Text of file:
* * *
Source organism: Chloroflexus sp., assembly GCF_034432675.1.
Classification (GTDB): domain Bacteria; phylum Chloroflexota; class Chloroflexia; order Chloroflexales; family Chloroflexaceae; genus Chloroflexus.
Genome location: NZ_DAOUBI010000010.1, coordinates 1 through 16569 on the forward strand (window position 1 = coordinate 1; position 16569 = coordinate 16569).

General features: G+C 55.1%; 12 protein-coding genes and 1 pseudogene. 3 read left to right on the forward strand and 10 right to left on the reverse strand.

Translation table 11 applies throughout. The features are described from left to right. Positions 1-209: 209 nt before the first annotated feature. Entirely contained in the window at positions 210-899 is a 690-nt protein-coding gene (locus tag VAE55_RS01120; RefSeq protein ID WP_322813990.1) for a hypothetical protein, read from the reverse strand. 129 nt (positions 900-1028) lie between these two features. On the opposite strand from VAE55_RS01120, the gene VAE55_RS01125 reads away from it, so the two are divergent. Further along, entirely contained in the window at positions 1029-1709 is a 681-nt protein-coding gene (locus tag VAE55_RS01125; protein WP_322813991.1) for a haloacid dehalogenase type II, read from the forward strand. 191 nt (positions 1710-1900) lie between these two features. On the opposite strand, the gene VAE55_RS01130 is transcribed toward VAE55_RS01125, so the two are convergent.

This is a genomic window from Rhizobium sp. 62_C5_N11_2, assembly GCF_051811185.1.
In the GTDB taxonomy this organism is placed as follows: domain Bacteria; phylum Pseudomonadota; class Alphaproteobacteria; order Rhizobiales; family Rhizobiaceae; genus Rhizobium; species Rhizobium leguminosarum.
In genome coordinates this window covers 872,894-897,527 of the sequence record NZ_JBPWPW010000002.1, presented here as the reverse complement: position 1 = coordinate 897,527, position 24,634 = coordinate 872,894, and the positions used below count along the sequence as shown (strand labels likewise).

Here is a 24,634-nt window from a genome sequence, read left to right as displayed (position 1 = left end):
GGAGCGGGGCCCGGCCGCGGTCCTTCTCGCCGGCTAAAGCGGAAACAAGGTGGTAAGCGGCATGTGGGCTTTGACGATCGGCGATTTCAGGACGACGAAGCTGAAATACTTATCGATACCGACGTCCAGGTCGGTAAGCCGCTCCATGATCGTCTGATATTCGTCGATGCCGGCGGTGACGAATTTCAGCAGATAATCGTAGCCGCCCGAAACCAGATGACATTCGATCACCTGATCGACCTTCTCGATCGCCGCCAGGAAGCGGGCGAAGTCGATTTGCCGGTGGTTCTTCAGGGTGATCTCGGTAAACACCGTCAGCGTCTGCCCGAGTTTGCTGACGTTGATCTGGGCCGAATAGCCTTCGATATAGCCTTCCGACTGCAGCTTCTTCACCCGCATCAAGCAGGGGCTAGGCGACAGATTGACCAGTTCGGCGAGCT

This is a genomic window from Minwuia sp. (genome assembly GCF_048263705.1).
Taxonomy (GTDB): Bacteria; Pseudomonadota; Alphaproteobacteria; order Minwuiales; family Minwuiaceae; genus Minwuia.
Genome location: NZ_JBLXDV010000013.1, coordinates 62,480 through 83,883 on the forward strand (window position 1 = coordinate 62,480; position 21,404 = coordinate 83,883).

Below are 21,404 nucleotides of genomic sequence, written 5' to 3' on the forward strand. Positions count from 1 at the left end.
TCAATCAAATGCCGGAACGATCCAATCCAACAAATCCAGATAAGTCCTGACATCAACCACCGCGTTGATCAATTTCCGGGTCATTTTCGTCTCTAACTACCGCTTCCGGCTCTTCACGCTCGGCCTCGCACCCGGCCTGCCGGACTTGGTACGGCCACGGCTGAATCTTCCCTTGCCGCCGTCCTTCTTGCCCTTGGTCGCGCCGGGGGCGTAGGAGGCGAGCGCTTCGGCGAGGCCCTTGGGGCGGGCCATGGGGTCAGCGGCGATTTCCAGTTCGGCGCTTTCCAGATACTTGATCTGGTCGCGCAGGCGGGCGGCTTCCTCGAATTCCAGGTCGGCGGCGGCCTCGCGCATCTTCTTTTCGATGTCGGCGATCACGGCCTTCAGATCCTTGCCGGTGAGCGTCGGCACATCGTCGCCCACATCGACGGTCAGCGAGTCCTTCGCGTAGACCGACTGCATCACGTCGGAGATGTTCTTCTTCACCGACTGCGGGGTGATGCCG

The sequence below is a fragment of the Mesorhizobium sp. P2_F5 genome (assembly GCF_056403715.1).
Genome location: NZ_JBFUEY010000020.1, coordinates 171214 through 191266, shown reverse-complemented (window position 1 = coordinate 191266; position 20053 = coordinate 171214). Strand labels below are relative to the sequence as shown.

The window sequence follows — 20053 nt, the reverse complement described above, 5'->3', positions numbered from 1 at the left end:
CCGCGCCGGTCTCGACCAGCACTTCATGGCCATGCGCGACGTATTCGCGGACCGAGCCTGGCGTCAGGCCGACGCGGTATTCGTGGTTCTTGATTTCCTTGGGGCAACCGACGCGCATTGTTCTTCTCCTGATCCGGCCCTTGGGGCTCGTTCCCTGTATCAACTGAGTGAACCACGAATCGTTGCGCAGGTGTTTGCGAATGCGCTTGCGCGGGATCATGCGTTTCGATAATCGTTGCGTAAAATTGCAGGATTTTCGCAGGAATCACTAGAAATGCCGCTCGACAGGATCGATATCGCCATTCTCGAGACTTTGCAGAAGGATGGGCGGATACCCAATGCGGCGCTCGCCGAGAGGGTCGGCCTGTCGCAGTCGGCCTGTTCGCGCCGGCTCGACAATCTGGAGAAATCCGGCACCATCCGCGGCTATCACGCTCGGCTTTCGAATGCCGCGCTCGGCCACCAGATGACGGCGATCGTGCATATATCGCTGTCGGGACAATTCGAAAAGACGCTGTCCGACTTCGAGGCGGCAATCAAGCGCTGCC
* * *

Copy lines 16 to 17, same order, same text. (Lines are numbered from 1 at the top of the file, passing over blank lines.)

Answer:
The sequence below is a fragment of the Mesorhizobium sp. P2_F5 genome (assembly GCF_056403715.1).
Genome location: NZ_JBFUEY010000020.1, coordinates 171214 through 191266, shown reverse-complemented (window position 1 = coordinate 191266; position 20053 = coordinate 171214). Strand labels below are relative to the sequence as shown.